Repetition plagued the larger plot as well. Outside of the weekly set piece, certain wells were returned to again and again. Either Kelly or Pablo would get possessed. Plot reasons would necessitate a return to the cabin. Ash would have to redeem himself after the people of Elk Grove became convinced he was a murderer. Either Kelly or Pablo would die and get resurrected.

The truth is that there was never all that much mileage in the premise, and to really break the mould would mean to move away from the things about the show that were so quintessentially Evil Dead. The series basically delivered on the promise of a mini Evil Dead movie every week, but getting something every week both takes away the novelty and makes it easy to see the seams.

After a second season that really suffered from these problems along with an ending that made absolutely no sense, Ash Vs Evil Dead did get its groove back in season three, which found plenty of new notes to play by giving Ash a daughter and forcing him to grow up just slightly. But, while the general narrative has been that the show ended prematurely, watching season three it was hard to really see where the story could go from here. Ash embraced his destiny and something in the realm of maturity just as the world descended into the apocalypse. Cue a time jump to a Mad Max style future where we leave our hero ready to continue the fight.

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Apart from mirroring the ending of Sam Raimi’s Army Of Darkness Director’s Cut, this arguably leaves the character exactly where he should be – forever fighting the forces of evil in our imaginations. Not learning what happened to Kelly, Pablo and Brandy was frustrating, but there was enough closure in their final moments together to mean that this wasn’t a terrible place to say goodbye. And besides, what would we really have wanted in a season four? Ten episodes in the far future? More time travel to reunite our heroes? Ash already fought a 600-foot Deadite. At a certain point, you can only escalate so much.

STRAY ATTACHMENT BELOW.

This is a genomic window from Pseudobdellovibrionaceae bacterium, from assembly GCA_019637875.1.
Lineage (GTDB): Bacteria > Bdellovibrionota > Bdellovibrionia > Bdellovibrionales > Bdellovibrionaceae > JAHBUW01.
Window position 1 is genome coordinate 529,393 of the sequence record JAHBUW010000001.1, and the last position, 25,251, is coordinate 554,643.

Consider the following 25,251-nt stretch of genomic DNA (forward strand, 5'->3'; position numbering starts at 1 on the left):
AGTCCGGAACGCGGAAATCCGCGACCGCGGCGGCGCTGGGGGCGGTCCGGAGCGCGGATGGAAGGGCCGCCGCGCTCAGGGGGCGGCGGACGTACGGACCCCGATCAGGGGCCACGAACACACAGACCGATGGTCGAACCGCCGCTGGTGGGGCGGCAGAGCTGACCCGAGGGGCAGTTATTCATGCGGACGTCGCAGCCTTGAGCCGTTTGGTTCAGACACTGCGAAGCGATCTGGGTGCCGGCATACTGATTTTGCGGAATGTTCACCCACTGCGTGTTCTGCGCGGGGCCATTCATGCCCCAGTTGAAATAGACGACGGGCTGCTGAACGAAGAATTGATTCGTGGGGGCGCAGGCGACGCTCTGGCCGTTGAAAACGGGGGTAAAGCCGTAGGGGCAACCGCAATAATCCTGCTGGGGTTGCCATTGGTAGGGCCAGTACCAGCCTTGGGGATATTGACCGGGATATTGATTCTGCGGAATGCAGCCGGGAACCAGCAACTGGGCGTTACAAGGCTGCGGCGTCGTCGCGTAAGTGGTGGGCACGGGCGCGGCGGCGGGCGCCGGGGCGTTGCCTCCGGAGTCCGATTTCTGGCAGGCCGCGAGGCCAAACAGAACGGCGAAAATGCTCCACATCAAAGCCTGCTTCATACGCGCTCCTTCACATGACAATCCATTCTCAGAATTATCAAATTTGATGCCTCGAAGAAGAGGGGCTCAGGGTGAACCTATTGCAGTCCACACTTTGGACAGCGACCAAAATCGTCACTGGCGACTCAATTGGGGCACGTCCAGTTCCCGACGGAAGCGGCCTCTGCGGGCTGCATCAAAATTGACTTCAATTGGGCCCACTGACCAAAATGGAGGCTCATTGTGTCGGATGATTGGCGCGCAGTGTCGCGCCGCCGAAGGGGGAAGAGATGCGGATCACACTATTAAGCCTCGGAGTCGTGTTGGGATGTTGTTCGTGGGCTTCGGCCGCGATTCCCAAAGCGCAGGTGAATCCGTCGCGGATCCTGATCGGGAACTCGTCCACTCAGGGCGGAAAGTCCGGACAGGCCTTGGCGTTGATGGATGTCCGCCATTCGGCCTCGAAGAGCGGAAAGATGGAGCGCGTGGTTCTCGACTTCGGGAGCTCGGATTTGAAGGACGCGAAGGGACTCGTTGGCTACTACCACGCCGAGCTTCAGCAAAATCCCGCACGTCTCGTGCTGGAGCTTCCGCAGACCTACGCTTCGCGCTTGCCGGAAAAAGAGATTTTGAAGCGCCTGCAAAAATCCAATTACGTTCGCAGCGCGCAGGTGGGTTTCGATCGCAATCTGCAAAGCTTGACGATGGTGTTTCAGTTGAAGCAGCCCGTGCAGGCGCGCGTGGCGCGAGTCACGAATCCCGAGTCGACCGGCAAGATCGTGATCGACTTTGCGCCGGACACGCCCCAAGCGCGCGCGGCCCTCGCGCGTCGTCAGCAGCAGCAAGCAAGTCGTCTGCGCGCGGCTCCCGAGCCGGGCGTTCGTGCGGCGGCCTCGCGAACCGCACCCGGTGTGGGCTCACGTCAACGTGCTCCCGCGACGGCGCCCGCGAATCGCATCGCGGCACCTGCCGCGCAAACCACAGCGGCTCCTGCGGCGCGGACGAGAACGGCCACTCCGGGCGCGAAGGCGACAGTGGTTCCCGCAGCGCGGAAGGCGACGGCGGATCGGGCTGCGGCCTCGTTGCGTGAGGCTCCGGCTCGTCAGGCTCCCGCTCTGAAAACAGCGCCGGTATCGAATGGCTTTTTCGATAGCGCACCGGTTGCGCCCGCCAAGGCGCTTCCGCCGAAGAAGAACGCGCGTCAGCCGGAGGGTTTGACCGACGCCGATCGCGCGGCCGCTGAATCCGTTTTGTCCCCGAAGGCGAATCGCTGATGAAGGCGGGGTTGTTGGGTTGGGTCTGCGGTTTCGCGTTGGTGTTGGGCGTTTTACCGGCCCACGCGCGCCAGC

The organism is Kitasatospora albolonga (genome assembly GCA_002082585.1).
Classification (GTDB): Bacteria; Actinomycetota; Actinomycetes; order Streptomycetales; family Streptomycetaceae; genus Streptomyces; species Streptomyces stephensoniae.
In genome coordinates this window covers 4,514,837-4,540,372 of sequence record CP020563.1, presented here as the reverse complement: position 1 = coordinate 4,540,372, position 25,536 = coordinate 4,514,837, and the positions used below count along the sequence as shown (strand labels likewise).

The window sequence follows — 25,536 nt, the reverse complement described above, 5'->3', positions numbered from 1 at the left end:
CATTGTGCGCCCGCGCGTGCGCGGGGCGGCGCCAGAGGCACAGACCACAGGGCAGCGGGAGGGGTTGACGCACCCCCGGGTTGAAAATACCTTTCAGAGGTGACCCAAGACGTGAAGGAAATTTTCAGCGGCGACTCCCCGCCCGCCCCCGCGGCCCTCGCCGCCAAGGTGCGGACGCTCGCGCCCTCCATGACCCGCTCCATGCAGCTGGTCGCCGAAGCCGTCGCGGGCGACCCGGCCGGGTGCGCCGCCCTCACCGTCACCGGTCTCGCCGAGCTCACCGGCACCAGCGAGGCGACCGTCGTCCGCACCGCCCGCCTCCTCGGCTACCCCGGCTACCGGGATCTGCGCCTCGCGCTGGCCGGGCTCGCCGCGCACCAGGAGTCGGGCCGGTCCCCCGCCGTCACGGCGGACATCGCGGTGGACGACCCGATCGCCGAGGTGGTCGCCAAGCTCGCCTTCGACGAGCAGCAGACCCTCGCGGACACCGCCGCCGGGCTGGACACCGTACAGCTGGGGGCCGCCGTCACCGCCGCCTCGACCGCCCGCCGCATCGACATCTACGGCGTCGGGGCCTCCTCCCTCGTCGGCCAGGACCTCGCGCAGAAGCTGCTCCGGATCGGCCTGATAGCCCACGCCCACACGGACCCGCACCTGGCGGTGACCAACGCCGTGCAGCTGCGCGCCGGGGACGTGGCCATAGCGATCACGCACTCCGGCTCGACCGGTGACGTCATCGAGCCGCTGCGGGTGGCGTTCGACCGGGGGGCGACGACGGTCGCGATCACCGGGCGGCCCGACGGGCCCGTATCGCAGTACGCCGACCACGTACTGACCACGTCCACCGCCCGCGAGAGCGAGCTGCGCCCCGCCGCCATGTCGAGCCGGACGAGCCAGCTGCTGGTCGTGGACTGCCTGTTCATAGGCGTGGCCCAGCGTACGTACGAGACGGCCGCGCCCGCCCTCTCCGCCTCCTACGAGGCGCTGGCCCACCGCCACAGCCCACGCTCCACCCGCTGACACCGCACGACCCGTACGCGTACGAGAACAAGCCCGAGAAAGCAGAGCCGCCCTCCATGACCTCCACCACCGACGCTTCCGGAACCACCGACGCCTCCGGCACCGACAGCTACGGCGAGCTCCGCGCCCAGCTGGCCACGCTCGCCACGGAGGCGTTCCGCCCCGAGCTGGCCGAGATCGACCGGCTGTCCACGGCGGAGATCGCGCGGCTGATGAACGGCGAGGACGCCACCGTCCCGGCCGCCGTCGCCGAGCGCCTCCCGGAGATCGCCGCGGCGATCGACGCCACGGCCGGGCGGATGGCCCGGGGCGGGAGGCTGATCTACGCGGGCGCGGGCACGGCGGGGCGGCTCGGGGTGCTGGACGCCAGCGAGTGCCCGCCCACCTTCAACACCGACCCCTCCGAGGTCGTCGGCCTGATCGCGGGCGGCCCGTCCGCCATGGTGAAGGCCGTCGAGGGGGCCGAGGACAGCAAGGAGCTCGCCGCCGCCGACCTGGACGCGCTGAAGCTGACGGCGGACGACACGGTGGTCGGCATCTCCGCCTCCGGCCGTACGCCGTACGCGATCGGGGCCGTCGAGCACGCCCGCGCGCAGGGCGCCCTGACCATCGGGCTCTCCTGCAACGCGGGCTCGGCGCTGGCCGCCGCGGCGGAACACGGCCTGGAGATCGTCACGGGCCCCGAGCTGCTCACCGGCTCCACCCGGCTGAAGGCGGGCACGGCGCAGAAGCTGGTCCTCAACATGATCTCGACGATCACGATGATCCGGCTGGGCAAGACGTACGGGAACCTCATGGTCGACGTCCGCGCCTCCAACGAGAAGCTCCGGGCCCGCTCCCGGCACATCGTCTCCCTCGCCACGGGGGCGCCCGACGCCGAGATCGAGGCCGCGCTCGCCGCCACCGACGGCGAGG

All this probably makes it sound like I disliked the show or am glad it’s over. Neither is true. Ash Vs Evil Dead was the unique horror reboot that managed to keep the spirit of its predecessors alive and provide new chapters that can proudly sit side by side with what went before while deepening the central character and mythology in ways that left them stronger than before. Unlike Hannibal, Damien, The Exorcist, or Bates Motel it didn’t eschew the original continuity in favour of a fresh start, but provided a long awaited (depending on what you think of the 2013 film) continuation to a much-loved saga. As Bruce Campbell recently pointed out, it provided fifteen more hours of Ash Williams and Evil Dead mayhem, the equivalent of ten movies. There’s no real argument that fans were cheated here.

Will this be the end of the character and the franchise? It’s hard to say. Evil Dead already had a fresh start in 2013 and while the film was well received, it didn’t exactly capture imaginations. By making this TV show, Bruce Campbell and Sam Raimi have ensured that the franchise continues to feel intrinsically linked to their styles and sensibilities; you wouldn’t envy the person tasked with coming in and putting a new spin on the property without their involvement.

With Campbell saying he’s retiring the character, it’s difficult to see this as anything other than the end, at least for this particular era of Evil Dead’s history. And to be fair, it’s not like leaving us on a frustrating note of irresolution while hinting at adventures to come is in any way out of character for the franchise. Ash Vs Evil Dead wasn’t perfect, but it never once felt like the creators were phoning it in or anything less than passionate about the story and the character, which is a lot more important. As it stands, the series was a giddy, silly, weirdly touching and appropriately gruesome victory lap for one of horror’s great icons. It’s hard to ask much more than that.